How Social Media has transformed the Art industry for Art Buyers and Collectors
No matter what the industry, the group that benefits the most from the emergence of social media has to be the customer. In the art world, that’s the art enthusiasts, buyers and collectors. Though for most of us there’s no substitute for visiting a gallery or participating in a live auction, social media has brought these experiences to our computer screens and into our homes.
Through the world of social media, art enthusiasts have a wide range of sources for viewing, learning about and keeping abreast of all the latest on their favourite artists and galleries. Creative Kismet, Wooster Collective, Artisanian, Art Threat, and The Metropolitan Museum of Art blogs give us a glimpse of the breadth of art categories around which communities are being built.
Buyers can view available artworks in e-Catalogues, purchase art online and participate in live art auctions. As I mentioned in my last post, Christie’s is an excellent example of the traditional gallery fully adopting the new medium. Buyer’s no longer have to travel to London, Hong Kong or New York to participate in one of their art auctions.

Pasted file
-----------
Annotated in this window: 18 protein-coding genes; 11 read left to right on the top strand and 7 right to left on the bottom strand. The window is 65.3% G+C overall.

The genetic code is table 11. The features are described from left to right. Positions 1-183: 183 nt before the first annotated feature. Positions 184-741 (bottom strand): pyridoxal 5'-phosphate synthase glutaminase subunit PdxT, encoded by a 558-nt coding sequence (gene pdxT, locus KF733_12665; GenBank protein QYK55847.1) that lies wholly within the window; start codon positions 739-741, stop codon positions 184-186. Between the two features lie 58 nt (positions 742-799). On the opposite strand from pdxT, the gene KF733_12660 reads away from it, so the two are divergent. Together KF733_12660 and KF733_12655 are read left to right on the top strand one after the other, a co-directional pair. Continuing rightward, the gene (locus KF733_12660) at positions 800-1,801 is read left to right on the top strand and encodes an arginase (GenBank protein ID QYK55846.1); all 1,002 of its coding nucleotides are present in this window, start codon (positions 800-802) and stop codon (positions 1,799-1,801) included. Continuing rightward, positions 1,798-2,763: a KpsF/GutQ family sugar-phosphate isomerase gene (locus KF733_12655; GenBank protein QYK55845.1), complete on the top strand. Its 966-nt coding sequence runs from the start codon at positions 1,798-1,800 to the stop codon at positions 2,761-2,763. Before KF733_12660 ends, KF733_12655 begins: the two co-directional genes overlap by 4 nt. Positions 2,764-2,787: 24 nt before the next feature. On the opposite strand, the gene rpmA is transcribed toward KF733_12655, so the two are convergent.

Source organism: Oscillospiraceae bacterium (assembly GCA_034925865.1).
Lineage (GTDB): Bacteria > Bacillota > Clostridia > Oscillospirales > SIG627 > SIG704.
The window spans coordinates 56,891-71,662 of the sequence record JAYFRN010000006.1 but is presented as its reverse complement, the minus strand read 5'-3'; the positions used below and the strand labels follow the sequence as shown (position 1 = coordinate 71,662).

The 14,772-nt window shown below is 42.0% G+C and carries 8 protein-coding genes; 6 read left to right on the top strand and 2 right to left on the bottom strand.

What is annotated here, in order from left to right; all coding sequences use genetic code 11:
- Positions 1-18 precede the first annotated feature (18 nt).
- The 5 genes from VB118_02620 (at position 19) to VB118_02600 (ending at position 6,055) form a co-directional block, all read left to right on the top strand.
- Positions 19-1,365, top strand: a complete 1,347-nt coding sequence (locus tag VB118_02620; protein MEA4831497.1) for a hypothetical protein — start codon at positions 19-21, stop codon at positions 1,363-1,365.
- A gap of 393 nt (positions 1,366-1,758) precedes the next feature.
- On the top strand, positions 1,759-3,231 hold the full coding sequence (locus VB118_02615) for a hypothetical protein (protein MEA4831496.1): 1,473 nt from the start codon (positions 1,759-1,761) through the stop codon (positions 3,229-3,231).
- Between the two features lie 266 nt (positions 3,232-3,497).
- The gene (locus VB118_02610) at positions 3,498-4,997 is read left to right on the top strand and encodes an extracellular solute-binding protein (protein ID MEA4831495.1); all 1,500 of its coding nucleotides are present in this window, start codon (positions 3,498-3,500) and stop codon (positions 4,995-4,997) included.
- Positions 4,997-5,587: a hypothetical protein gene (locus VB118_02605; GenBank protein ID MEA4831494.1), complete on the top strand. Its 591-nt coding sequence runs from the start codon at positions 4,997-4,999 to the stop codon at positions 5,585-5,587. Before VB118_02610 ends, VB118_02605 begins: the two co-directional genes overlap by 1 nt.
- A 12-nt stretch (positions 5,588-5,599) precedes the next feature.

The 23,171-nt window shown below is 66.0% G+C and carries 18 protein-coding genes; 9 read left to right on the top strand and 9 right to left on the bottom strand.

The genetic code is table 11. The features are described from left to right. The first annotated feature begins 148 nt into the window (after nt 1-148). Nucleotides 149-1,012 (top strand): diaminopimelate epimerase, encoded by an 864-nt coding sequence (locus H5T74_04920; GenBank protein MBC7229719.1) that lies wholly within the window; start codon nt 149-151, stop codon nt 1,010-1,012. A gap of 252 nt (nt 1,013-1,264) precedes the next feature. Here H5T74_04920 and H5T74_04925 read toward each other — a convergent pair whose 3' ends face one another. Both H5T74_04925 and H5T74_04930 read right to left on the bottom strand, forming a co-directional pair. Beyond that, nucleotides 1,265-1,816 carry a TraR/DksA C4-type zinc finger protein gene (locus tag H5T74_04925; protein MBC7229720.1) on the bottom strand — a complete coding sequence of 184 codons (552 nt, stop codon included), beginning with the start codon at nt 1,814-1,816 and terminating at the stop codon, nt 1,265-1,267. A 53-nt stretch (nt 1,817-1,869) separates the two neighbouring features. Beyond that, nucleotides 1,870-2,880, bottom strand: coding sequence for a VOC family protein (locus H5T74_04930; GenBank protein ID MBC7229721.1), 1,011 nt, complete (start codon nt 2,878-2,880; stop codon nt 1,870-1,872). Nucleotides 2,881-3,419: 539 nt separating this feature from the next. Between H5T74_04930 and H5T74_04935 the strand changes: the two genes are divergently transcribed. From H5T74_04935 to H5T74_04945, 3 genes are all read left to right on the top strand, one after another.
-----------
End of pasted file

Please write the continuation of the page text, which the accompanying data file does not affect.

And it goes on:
Collectors can find online information, receive updates and share collections through forums, Facebook, Pinterest and other social media sites. They can subscribe to online magazines like American Art Collector to keep up to date on the latest happenings in the art industry.
Of all the industries being transformed by social media, the art industry seems to be seeing more benefits than disadvantages. Certain features of the art world–the highly visual nature of art, the variety of genres, the global aspects, the creativity of the artist and the interest in collecting–all lend themselves well to the new media and its communities. The art world is not just being affected by social media, it’s truly embracing it.
If you missed the first two parts of this three-part series on “How Social Media has transformed the Art industry”, go back and check out the first two posts, “Today’s Artists Online” and “Art Galleries Today”.(Cover photo By Marco Boekestijn)